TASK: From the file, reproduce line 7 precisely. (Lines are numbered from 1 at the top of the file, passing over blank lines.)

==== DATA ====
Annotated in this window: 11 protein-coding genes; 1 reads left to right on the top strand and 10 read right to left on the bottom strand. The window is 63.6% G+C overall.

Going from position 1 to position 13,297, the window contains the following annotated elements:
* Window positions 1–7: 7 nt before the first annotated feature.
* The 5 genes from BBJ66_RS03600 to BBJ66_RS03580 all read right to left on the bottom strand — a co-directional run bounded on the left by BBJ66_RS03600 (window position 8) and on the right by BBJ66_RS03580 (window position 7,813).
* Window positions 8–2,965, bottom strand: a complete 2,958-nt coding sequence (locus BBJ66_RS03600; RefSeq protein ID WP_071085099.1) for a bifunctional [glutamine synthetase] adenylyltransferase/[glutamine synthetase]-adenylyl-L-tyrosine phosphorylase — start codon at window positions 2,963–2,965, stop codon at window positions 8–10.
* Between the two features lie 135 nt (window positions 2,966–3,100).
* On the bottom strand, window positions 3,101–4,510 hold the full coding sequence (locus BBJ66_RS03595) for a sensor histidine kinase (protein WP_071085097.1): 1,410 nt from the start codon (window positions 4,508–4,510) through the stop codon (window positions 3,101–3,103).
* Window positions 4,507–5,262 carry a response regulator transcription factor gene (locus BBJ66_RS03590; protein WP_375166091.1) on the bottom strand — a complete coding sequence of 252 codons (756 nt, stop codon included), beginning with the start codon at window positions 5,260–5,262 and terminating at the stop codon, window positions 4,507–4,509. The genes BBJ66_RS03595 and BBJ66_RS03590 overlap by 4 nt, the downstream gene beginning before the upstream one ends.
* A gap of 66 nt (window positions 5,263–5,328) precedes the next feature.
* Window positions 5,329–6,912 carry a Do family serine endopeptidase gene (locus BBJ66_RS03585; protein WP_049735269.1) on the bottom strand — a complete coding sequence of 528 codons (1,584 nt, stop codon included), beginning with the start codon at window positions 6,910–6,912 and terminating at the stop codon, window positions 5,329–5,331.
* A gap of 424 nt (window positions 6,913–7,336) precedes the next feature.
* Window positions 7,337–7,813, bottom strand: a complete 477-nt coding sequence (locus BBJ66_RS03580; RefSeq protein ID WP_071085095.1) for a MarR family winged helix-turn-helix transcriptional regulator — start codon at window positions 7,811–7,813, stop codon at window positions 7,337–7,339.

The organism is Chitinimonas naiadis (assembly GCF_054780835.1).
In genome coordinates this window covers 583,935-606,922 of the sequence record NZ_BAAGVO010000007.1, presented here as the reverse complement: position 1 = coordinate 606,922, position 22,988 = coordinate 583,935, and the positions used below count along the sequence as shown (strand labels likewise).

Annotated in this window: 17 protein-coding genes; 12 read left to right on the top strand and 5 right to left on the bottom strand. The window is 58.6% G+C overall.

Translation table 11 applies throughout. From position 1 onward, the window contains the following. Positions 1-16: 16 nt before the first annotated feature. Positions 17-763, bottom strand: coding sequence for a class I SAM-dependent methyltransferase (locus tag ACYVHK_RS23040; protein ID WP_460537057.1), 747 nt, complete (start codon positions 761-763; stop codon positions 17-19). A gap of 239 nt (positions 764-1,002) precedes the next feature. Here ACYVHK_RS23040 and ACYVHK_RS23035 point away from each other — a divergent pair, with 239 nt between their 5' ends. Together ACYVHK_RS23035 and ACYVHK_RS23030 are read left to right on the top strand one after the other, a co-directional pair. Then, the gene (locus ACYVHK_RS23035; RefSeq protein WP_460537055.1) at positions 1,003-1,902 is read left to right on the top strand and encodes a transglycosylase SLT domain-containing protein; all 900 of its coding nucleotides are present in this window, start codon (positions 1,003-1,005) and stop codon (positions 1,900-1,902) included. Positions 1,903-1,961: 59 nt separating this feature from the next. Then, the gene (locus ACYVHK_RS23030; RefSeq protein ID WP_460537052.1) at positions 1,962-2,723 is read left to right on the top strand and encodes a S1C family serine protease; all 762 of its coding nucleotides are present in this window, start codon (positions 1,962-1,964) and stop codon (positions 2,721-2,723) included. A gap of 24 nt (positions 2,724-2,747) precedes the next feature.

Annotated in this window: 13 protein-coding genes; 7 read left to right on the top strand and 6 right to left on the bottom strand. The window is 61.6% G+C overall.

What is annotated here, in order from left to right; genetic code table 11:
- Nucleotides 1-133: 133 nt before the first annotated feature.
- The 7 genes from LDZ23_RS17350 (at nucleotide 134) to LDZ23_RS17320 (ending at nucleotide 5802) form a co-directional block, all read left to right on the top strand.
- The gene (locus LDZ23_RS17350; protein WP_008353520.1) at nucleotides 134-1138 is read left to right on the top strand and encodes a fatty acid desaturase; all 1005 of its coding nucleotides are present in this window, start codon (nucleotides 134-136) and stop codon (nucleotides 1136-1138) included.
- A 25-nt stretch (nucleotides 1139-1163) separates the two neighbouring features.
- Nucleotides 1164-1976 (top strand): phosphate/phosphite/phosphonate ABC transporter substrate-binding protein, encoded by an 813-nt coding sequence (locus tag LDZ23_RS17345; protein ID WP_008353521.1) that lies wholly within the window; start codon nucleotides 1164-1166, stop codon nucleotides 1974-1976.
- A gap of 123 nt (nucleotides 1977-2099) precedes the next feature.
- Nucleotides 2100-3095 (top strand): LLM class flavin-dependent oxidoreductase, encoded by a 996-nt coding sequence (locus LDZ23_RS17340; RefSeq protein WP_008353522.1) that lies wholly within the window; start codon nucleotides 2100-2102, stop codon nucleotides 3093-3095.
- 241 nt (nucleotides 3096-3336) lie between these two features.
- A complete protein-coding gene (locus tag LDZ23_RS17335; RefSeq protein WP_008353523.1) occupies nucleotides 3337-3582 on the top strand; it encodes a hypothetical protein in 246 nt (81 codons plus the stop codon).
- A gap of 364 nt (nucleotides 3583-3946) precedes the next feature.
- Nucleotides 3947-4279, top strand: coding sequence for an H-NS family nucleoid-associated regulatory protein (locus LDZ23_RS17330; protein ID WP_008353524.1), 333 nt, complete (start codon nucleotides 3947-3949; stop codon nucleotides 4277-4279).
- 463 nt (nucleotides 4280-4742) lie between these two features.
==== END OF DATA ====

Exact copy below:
* On the bottom strand, window positions 3,101–4,510 hold the full coding sequence (locus BBJ66_RS03595) for a sensor histidine kinase (protein WP_071085097.1): 1,410 nt from the start codon (window positions 4,508–4,510) through the stop codon (window positions 3,101–3,103).